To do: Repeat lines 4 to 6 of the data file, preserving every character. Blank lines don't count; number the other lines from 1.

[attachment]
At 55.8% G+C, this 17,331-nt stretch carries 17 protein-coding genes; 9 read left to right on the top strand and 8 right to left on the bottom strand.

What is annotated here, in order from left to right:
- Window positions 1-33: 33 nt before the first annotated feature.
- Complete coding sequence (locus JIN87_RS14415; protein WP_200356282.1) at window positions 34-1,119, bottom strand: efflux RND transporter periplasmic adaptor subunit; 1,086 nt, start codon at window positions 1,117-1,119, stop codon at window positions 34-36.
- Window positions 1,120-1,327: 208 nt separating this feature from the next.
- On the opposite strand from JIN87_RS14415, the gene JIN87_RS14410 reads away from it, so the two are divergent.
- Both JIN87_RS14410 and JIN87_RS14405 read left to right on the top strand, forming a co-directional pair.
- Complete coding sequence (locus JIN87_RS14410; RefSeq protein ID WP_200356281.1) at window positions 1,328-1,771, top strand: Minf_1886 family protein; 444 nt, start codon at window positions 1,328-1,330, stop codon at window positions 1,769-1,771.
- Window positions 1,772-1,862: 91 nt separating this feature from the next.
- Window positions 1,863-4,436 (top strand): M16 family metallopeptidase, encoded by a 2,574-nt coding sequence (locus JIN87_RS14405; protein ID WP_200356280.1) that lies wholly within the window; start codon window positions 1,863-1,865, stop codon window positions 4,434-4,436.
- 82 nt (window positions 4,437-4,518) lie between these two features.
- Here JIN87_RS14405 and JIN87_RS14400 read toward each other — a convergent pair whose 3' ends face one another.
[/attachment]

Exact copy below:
- Complete coding sequence (locus JIN87_RS14415; protein WP_200356282.1) at window positions 34-1,119, bottom strand: efflux RND transporter periplasmic adaptor subunit; 1,086 nt, start codon at window positions 1,117-1,119, stop codon at window positions 34-36.
- Window positions 1,120-1,327: 208 nt separating this feature from the next.
- On the opposite strand from JIN87_RS14415, the gene JIN87_RS14410 reads away from it, so the two are divergent.